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Aug. 8, 2013, 11 a.m.

Summer Reading 2013: “The New Precision Journalism” by Philip Meyer (1991)

“There are a lot of good, complicated stories behind simple numbers. The trick is to identify the number that will tell the story and then go find it.”

Editor’s Note: The Nieman Foundation turns 75 years old this year, and our longevity has helped us to accumulate one of the most thorough collections of books about the last century of journalism. We at Nieman Lab are taking our annual late-summer break — expect limited posting between now and August 19 — but we thought we’d leave you readers with some interesting excerpts from our collection.

These books about journalism might be decades old, but in a lot of cases, they’re dealing with the same issues journalists are today: how to sustain a news organization, how to remain relevant, and how a vigorous press can help a democracy. This is Summer Reading 2013.

The New Precision Journalism by Philip Meyer

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The idea of “precision journalism” first surfaced in 1969, when former Nieman Fellow Philip Meyer wrote his classic book on the art of melding social science practice with traditional journalism. Over the next twenty years, as technologies developed, Meyer taught journalism students how to build stories from public records. By 1991, the tools for analysis had advanced to the point that Meyer saw fit to write a new bookThe New Precision Journalism.

In an attempt to be both comprehensive and pragmatic, Meyer covers the “history of journalism in the scientific tradition; elements and techniques of data analysis; the use of statistics, computers, surveys and field experiments; database applications; election surveys; and the politics of precision journalism.” Some of these techniques and technologies, new then, sounds obvious today; for example, Knight Ridder’s VU/TEXT service, which allowed you to use multiple search terms to comb for useful articles in a database.

But what’s most prescient about Meyer’s manual is not the technological advances, or his admonition to journalism students to pick up these tools as quickly as possible. After two decades of thinking about social science journalism, Meyer offers advice on how to incorporate these skills into traditional reporting in a way that’s highly relevant to how we talk today about incorporating data journalism into the newsroom, and helping everyone from developers to designers think and build as storytellers. Here’s an example:

Bill Dedman of the Atlanta Constitution won the 1989 Pulitzer Prize for investigative reporting with an overlay of census figures on race and federally mandated bank reports on home loans. The guts of his series was in a single quantitative comparison: the rate of loans was five times as high for middle-income white neighborhoods as it was for carefully matched middle-income black neighborhoods.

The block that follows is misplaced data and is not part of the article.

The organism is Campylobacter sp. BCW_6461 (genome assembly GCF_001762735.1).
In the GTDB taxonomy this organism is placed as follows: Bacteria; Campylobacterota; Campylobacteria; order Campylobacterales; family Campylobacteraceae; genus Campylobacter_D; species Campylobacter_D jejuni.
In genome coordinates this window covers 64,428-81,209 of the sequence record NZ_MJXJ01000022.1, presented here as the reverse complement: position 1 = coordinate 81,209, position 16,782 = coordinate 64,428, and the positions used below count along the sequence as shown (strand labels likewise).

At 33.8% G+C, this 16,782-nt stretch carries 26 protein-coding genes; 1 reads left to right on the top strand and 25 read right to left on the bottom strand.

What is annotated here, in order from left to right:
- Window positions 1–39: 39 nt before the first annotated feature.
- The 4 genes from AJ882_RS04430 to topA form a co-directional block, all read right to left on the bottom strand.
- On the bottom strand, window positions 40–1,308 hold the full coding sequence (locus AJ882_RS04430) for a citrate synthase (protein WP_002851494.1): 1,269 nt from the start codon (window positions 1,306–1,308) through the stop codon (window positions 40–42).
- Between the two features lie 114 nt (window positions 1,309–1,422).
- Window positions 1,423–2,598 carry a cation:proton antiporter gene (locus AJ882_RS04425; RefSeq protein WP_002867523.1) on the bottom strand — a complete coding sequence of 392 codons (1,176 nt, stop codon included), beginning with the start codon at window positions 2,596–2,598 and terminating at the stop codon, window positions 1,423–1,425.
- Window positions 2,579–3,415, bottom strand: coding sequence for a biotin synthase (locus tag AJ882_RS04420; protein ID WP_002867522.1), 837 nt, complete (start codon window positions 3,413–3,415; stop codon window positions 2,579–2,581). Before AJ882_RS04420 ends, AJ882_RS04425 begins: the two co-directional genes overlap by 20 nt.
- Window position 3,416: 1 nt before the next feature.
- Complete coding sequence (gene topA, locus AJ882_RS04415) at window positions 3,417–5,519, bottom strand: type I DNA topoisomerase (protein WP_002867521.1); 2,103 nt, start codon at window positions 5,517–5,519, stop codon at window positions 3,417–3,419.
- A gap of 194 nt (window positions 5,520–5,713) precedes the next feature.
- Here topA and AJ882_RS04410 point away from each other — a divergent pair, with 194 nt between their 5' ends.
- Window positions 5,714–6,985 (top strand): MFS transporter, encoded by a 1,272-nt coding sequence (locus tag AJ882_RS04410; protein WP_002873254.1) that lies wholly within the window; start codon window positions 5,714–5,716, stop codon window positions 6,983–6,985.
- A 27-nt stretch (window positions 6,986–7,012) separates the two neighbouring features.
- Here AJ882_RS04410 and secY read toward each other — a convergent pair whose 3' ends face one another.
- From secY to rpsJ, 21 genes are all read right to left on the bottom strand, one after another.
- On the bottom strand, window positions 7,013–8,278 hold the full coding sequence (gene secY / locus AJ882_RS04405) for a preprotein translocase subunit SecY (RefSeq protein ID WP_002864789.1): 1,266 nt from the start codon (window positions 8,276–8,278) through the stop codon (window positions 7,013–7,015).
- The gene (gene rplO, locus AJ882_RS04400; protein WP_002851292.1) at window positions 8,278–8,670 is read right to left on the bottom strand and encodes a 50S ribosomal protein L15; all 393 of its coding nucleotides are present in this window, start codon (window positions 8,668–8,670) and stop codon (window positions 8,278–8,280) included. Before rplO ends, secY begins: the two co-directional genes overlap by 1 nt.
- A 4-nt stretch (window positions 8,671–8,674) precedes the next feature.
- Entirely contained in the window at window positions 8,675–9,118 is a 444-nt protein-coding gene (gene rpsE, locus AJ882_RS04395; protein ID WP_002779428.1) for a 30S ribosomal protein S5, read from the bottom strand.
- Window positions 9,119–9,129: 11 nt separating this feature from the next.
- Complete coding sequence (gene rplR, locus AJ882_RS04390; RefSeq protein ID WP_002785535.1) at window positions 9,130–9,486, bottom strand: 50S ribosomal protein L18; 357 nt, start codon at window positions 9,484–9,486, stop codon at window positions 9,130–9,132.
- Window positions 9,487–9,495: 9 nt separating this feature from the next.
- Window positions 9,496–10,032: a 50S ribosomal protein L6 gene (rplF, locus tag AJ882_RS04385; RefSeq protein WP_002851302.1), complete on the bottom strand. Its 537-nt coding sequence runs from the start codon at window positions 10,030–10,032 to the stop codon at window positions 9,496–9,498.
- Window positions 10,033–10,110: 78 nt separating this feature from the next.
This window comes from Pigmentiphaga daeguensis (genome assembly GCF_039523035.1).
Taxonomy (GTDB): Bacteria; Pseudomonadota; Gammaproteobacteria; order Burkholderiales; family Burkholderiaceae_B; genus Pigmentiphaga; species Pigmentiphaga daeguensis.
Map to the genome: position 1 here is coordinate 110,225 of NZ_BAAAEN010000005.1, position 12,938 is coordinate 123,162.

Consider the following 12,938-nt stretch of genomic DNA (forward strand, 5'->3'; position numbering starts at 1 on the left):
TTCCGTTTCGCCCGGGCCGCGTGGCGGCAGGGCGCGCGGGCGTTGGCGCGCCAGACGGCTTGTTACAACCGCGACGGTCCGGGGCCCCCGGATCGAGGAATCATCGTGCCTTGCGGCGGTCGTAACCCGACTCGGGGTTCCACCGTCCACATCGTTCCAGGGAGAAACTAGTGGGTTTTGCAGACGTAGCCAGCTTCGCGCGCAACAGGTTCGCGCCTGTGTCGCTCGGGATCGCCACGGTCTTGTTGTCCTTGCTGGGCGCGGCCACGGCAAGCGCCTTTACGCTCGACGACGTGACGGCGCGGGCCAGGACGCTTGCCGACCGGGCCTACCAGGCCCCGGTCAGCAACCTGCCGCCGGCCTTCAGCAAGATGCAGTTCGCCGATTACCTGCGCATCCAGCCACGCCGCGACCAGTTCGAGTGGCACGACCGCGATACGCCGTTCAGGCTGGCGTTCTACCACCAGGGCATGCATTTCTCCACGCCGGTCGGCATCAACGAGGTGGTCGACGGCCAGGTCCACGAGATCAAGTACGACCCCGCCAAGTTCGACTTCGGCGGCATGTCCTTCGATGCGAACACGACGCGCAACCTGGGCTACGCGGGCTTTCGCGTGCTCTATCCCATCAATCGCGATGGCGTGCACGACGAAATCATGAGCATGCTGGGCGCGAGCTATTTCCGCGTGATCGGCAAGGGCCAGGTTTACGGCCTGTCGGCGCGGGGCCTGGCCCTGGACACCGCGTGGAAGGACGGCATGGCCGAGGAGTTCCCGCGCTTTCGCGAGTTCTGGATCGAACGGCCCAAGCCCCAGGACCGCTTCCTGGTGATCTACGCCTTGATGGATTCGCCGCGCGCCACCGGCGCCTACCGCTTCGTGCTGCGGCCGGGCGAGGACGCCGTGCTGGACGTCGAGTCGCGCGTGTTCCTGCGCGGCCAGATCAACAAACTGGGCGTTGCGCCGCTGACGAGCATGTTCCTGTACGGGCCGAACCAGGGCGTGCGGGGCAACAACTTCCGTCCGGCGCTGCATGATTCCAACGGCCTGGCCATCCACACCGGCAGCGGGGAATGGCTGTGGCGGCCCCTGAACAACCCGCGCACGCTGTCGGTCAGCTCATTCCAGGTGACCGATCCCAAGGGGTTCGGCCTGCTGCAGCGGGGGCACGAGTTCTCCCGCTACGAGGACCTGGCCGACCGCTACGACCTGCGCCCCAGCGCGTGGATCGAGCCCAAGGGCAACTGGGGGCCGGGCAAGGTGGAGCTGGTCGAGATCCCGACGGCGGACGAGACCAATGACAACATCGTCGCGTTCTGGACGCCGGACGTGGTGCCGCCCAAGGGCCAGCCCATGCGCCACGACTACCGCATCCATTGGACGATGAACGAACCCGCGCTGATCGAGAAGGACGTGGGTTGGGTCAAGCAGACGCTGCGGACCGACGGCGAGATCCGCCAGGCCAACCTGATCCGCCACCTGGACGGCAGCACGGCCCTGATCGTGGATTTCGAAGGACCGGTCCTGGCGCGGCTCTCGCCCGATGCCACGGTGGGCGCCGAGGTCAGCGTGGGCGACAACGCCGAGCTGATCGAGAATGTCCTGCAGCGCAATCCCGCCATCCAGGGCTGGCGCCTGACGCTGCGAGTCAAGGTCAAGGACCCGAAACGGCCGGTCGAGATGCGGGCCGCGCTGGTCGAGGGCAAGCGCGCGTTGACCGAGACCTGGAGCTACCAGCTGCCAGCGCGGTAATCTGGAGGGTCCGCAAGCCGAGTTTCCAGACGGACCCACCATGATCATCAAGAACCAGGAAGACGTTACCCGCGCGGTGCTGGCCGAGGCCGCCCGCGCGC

One number does not a story make, and Dedman backed up the finding with plenty of old-fashioned leg work. His stories provided a good mix of general data and specific examples, such as the fluent black educator who had to try three banks and endure insulting remarks about his neighborhood before getting his home improvement loan. One of the most telling illustrations was a pair of maps of the Atlanta metropolitan area. One showed the areas that were 50 percent black or more in the 1980 census. The other showed the areas where fewer than 10 percent of owner occupied homes were financed with loans from banks or savings and loan associations. The two patterns were a near perfect match.

Dedman had help. In evaluating the evidence of racial prejudice on the part of banks, he followed a methodological trail that had been established by university researchers. Dwight Morris, the assistant managing editor for special projects, supervised the computer analysis. No complicated mainframe or sophisticated statistical analysis package was needed. The job was done with Framework, an Ashton-Tate product that integrates basic word processing, database management, spreadsheet, communication, and graphics software.

There are a lot of good, complicated stories behind simple numbers. The trick is to identify the number that will tell the story and then go find it. The new tools for manipulating data in public records should make it easier for journalists to find and reveal such light-giving numbers.

POSTED     Aug. 8, 2013, 11 a.m.
PART OF A SERIES     Summer Reading 2013
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